Tag Archive | "T.H. Palmer"

No Social Butterfly Am I

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I’m No Social Butterfly


Learning to be social is an art that begins at an early age.   Social beings, like ants and lions, almost every human being craves a strong social network. Few of us wish to be perceived as social outcasts and quite frankly, it feels good to be liked by others.   As school children, we never want to be the person who sits alone at lunch or is the last one picked to participate in a team or on a communal class project.  School teaches us reading, writing, and arithmetic, and the fundamentals of computer technology.  We are even taught not to beat up our fellow students in order to make a point.   Our parents teach us the rudiments of social behavior, including the eternal pounding, “Say please and thank you!”  But when you think about it, no one truly teaches us how to be social, how to go beyond the bounds of mere cordiality to connect with others on a deeper level.


As someone who had to learn the art of social behavior, I took a page out of Christopher Columbus’ book when he’d stated, “You can never cross the ocean unless you have the courage to lose sight of the shore.”  I needed Christopher’s very astute advice, you see, as I did not slip easily into those neat little niches that others did.   For instance, I’m not a man.  Guys are usually very adept at instigating conversations about sports; some men also like to be the life of the party by recounting ribald jokes to gain attention.  Okay, so I’m a woman, but I don’t have children.  So that leaves me out of all the interactions that go on in the “Mommy Club” and revolve around children’s eating habits or lack thereof, grades, tantrums, soccer leagues, ad naseum.


Over the years, I’ve learned how to fit in socially, at least, in situations where the group has more diverse interests.  Perhaps, if you are like me, some of my suggestions will help you emerge a bit more comfortably from your own cocoon and thus unfold your wings as a budding social butterfly.


My first recommendation is to state the obvious: in order to carry on an intelligent conversation, you must have something to talk about.  Therefore:


1.       Keep abreast of the news, including national and world events. Politics may be a hot-bed issue, but it does keep the conversation lively (to say the least).


2.       Reading a bestseller or two on the New York Times list will enable you to exchange your thoughts with others who may have read the same novels or works of non-fiction. If you prefer novels, mix things up every now and then and pick up an autobiography; broader reading interests will allow you to expand your social repertoire.


3.       If you do enjoy reading, join a book club.  Your local library may have one or more.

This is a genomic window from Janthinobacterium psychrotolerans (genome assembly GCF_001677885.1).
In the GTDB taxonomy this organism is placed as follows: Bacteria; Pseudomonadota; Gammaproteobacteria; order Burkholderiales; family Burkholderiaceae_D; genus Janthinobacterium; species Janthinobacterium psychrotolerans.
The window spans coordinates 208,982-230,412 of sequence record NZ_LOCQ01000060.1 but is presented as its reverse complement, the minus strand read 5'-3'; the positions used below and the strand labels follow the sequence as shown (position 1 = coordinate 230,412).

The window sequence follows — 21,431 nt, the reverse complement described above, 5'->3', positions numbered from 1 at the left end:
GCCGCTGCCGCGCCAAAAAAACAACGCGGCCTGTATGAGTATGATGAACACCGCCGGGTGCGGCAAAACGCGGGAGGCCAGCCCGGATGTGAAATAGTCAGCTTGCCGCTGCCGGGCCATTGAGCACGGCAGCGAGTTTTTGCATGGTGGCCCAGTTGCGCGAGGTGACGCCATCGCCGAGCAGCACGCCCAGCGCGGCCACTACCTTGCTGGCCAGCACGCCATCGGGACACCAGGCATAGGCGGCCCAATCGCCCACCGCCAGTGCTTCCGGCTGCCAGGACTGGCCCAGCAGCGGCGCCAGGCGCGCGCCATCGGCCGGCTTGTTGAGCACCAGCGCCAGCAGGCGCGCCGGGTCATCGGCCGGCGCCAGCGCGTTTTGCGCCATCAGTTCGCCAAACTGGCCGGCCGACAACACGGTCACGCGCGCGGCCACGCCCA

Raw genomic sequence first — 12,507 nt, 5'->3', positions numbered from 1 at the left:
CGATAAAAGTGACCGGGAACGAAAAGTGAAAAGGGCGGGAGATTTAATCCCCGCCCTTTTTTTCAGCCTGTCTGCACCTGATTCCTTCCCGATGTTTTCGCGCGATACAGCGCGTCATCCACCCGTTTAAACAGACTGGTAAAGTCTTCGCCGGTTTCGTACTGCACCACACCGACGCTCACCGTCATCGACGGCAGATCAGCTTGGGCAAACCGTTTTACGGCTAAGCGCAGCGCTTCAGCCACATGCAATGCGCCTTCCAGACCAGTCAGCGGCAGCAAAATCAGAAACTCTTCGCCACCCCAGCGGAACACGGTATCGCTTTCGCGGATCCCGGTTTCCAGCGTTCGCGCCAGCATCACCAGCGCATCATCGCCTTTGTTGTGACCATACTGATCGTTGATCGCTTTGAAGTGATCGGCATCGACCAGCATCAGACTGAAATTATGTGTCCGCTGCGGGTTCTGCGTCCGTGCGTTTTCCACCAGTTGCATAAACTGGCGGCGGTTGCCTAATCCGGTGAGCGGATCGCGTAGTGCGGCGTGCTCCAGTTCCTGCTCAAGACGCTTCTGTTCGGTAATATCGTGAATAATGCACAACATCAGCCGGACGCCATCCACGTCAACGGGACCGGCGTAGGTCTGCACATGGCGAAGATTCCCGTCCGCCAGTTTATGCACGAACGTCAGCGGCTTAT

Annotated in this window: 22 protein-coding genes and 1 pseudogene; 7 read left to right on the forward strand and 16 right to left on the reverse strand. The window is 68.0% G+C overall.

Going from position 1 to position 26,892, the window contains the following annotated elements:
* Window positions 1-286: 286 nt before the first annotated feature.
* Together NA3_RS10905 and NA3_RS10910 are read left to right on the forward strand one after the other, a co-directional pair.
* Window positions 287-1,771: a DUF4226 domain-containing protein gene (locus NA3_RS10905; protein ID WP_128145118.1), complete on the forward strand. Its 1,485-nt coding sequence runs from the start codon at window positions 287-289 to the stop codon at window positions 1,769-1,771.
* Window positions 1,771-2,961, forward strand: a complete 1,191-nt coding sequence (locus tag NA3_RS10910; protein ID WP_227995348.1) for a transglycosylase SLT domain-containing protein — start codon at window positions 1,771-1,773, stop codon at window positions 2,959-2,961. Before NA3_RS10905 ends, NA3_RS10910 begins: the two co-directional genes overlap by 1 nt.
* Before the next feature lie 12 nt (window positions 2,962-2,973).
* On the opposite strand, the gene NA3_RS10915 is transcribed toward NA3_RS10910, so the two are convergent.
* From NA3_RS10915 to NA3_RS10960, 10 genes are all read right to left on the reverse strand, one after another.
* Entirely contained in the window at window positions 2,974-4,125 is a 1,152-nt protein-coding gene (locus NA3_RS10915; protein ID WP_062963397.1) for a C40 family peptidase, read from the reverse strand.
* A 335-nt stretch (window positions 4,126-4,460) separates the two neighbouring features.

4.       As distasteful as this may be, inure yourself to watching a few popular TV shows.  The so-called “reality shows” are usually a safe bet, including The Apprentice, American Idol, and The Biggest Loser.   Adult series such as House, Grey’s Anatomy, and Big Love also have large followings.  The larger the following, the more people with whom you stand to make intelligent conversation (well, conversation anyway; considering what is on The Boob Tube, the concept of intelligence is relative).


5.       Current films will provide the same breeding ground as TV shows for conversation. 


6.       Enroll in a class at your community college and be sure that your choice demands interaction with the rest of the class.  For example, cooking, pottery making, marshal arts, quilting or knitting classes all make for conversation during the class itself.  Because courses of this nature require a common interest among the student body, they often lead to friendships outside the school.


In order to break out of your shell, you need to learn how to be strong.  Rejection is part of the process in learning to integrate with others, and it may take some time to find the right group of friends or even your significant other.


Some people can be very cruel if they feel that they are superior to you in acquired knowledge and/or the social graces.  Seemingly ignorant of their own flaws, they will do things to make you even more uncomfortable as you try to fit in.  Needles to say, you don’t need people like this, who laugh at your sincere attempts to be friendly.  But, as they are out there, do try to grow a tough skin when dealing with them.


In persevering, your attitude must remain positive.  Remember that you are as worthy of love and respect as much as the next person.  Keep a level head and remain confident in yourself.  Don’t let small failures get in the way of long-term happiness.  Hold your head up high, walk upright, and smile as if you have much to offer the world, which you do!


Above all, keep reaching out to people.  Even though it takes more effort for some, it will be worth it in the end when you discover a true friend.


To prove my point, and give you a bit more confidence as you go forth in search of your new social circle, I include a poem by T.H. Palmer.  In bolstering my own self-esteem, I have found this to be extremely helpful.


‘Tis a lesson you should heed,

If at first you don’t succeed,

Try, try, again.

 

Then your courage should appear,

For if you will persevere,

You will conquer, never fear!

 

Once or twice, though you should fail,

Try, try again.

If you would at last prevail,

Try, try again.

 

If we strive, ’tis no disgrace

Though we do not win the race.

What should you do in this case?

Try, try again.

 

If you find your task is hard,

Time will bring you your reward:

Try, try again.

 

All that other folks can do,

Why, with patience, should not you?

Only keep this rule in view:

Try, try again.

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